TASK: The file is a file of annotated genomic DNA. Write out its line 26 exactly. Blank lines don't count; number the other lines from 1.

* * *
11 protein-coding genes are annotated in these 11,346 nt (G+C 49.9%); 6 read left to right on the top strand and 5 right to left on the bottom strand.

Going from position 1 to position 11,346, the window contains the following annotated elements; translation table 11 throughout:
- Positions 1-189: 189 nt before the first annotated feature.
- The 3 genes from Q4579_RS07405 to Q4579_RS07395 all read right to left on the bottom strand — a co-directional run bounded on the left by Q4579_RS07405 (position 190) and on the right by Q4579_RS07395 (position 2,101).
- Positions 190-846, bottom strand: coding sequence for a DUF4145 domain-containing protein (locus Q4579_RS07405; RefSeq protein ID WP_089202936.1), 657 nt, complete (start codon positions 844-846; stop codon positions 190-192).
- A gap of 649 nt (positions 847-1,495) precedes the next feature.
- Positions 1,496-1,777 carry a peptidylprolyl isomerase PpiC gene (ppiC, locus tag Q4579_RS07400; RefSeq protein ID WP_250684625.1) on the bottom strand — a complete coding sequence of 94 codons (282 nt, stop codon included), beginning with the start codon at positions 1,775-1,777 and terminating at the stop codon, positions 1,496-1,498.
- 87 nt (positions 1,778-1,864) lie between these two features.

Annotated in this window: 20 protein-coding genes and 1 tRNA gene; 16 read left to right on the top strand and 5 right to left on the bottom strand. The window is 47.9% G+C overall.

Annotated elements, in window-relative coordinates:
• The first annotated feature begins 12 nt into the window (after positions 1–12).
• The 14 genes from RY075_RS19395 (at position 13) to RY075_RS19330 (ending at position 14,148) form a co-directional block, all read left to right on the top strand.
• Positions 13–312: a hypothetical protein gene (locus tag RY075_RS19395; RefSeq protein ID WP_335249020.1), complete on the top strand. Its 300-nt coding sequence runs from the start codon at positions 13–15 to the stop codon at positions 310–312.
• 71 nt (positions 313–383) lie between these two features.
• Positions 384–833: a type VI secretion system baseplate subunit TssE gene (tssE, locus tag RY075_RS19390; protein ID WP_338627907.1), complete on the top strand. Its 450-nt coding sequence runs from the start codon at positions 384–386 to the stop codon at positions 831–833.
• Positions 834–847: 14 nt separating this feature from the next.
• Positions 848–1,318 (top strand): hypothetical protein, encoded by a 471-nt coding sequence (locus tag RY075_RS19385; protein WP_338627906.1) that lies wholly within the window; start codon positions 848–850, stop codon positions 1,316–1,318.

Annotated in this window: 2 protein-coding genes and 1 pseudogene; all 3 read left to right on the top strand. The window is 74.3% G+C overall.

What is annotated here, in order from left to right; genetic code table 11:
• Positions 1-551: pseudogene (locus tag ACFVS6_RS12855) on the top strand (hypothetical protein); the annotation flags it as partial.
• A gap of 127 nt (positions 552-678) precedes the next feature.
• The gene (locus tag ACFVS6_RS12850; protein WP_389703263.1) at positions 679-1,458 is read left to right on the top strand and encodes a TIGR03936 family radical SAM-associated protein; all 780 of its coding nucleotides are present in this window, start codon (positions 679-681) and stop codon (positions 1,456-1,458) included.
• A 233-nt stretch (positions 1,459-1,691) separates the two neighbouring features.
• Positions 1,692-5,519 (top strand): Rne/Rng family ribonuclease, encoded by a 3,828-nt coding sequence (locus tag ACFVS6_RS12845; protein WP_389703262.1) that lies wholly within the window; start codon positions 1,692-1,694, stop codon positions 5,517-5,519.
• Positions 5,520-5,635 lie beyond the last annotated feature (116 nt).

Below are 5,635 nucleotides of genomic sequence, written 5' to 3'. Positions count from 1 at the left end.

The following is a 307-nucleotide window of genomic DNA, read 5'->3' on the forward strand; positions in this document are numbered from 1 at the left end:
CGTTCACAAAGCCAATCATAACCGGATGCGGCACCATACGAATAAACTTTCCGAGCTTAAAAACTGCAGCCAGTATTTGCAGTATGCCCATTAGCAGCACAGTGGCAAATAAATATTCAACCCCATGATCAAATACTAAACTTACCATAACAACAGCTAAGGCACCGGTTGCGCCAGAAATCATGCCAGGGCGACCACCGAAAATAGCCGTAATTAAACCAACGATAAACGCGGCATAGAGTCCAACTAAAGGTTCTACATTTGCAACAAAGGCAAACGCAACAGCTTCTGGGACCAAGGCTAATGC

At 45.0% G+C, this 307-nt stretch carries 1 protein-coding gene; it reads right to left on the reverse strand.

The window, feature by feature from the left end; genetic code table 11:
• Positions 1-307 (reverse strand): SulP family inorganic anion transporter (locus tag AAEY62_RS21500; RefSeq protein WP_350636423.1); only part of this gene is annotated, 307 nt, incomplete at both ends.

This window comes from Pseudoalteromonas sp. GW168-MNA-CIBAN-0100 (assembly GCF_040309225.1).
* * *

Below are 5,635 nucleotides of genomic sequence, written 5' to 3'. Positions count from 1 at the left end.